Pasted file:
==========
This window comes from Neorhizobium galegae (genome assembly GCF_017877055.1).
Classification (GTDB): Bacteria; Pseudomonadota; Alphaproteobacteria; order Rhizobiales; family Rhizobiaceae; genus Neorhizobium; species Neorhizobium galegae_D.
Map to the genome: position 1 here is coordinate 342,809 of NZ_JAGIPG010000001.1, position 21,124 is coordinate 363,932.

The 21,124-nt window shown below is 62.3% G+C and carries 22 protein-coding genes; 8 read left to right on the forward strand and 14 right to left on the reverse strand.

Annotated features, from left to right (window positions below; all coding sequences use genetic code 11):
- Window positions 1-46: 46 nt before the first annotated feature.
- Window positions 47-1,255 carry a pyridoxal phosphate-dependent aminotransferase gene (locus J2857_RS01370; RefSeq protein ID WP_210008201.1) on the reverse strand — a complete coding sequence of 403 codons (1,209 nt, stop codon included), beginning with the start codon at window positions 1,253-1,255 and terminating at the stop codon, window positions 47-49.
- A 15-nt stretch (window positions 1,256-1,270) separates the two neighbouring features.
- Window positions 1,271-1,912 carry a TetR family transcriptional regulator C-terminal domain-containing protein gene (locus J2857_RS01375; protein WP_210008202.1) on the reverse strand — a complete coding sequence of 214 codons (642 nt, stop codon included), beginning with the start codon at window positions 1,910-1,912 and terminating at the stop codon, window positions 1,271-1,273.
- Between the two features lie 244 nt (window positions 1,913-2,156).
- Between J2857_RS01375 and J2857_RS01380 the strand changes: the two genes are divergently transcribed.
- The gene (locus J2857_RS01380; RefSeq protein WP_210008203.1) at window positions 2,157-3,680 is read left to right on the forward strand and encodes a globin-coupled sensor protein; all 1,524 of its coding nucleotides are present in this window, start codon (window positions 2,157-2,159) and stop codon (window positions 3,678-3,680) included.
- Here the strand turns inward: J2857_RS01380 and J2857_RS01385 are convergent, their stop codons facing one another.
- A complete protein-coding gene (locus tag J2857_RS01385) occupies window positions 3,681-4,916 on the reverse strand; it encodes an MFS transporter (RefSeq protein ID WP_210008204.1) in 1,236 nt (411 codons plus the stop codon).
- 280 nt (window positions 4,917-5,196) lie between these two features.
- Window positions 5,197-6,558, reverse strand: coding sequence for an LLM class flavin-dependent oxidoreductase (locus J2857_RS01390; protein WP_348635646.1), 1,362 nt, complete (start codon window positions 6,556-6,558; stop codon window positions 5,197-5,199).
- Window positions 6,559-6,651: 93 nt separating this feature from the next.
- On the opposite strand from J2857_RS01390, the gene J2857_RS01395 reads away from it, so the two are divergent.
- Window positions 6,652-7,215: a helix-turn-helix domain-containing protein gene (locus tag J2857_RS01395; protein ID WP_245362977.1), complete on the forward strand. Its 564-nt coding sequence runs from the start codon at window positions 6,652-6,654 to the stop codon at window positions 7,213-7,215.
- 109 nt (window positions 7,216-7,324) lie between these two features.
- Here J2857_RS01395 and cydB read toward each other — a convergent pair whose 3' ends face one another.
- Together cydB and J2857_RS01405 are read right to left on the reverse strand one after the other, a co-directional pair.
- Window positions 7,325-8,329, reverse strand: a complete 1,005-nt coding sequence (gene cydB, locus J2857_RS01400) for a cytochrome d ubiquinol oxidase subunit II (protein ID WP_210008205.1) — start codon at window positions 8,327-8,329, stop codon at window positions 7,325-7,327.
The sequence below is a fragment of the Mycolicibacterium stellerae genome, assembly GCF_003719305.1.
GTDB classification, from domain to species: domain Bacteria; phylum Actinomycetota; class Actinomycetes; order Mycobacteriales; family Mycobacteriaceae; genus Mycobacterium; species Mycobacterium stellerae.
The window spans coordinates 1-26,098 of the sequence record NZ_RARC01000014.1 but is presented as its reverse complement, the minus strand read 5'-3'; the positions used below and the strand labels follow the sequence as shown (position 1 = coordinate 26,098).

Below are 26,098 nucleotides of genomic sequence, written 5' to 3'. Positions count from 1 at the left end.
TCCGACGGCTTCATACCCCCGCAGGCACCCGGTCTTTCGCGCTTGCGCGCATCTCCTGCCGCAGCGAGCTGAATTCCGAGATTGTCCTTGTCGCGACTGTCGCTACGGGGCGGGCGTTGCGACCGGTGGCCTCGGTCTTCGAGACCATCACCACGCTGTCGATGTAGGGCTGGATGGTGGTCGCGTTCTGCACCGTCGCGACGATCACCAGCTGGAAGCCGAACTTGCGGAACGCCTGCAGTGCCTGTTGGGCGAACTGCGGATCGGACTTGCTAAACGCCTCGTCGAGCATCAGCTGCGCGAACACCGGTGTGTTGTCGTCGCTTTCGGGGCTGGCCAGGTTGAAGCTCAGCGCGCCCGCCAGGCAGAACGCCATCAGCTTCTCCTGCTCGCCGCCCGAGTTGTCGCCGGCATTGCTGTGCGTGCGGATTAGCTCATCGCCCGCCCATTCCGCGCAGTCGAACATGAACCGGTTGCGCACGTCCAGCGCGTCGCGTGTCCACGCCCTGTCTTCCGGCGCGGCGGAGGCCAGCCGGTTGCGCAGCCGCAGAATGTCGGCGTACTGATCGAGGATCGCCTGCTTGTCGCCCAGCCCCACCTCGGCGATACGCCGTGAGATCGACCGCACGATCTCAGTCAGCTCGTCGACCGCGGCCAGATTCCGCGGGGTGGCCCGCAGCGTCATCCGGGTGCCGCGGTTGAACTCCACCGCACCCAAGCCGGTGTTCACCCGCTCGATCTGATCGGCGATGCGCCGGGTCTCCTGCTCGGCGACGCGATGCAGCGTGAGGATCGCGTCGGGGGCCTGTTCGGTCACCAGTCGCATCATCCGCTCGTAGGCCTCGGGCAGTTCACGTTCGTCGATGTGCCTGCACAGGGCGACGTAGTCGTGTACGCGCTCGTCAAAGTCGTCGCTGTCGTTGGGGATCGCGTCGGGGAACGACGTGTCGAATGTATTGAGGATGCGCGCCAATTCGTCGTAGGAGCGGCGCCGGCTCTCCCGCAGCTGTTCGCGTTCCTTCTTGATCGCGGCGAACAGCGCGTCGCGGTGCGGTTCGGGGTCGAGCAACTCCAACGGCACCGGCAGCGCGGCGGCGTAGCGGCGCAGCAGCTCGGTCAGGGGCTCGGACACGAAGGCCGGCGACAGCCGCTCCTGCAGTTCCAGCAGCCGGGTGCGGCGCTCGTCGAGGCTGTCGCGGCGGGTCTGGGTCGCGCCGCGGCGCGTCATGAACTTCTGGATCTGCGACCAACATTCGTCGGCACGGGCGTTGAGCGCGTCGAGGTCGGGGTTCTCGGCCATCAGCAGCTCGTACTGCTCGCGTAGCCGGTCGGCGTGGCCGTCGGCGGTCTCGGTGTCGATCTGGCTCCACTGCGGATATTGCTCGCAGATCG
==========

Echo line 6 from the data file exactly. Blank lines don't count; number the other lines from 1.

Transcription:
- Window positions 1-46: 46 nt before the first annotated feature.